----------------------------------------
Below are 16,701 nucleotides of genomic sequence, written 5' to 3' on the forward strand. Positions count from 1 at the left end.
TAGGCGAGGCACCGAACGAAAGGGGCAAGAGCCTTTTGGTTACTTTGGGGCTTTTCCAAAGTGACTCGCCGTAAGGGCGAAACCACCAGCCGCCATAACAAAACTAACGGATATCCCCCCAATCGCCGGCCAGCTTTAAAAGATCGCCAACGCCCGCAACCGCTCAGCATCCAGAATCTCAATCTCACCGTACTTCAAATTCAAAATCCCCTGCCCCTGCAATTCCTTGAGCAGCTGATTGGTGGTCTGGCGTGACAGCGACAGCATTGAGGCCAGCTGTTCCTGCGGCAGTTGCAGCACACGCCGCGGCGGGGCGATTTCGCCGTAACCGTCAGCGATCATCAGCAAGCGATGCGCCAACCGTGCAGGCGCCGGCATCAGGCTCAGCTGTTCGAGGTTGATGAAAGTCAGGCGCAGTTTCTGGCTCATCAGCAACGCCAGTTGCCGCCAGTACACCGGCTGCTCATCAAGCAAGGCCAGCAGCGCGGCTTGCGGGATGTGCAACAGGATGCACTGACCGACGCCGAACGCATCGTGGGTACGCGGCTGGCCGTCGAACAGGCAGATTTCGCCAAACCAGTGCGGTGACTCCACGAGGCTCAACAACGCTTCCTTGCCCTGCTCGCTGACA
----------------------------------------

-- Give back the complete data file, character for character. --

Below are 16,701 nucleotides of genomic sequence, written 5' to 3' on the forward strand. Positions count from 1 at the left end.
TAGGCGAGGCACCGAACGAAAGGGGCAAGAGCCTTTTGGTTACTTTGGGGCTTTTCCAAAGTGACTCGCCGTAAGGGCGAAACCACCAGCCGCCATAACAAAACTAACGGATATCCCCCCAATCGCCGGCCAGCTTTAAAAGATCGCCAACGCCCGCAACCGCTCAGCATCCAGAATCTCAATCTCACCGTACTTCAAATTCAAAATCCCCTGCCCCTGCAATTCCTTGAGCAGCTGATTGGTGGTCTGGCGTGACAGCGACAGCATTGAGGCCAGCTGTTCCTGCGGCAGTTGCAGCACACGCCGCGGCGGGGCGATTTCGCCGTAACCGTCAGCGATCATCAGCAAGCGATGCGCCAACCGTGCAGGCGCCGGCATCAGGCTCAGCTGTTCGAGGTTGATGAAAGTCAGGCGCAGTTTCTGGCTCATCAGCAACGCCAGTTGCCGCCAGTACACCGGCTGCTCATCAAGCAAGGCCAGCAGCGCGGCTTGCGGGATGTGCAACAGGATGCACTGACCGACGCCGAACGCATCGTGGGTACGCGGCTGGCCGTCGAACAGGCAGATTTCGCCAAACCAGTGCGGTGACTCCACGAGGCTCAACAACGCTTCCTTGCCCTGCTCGCTGACA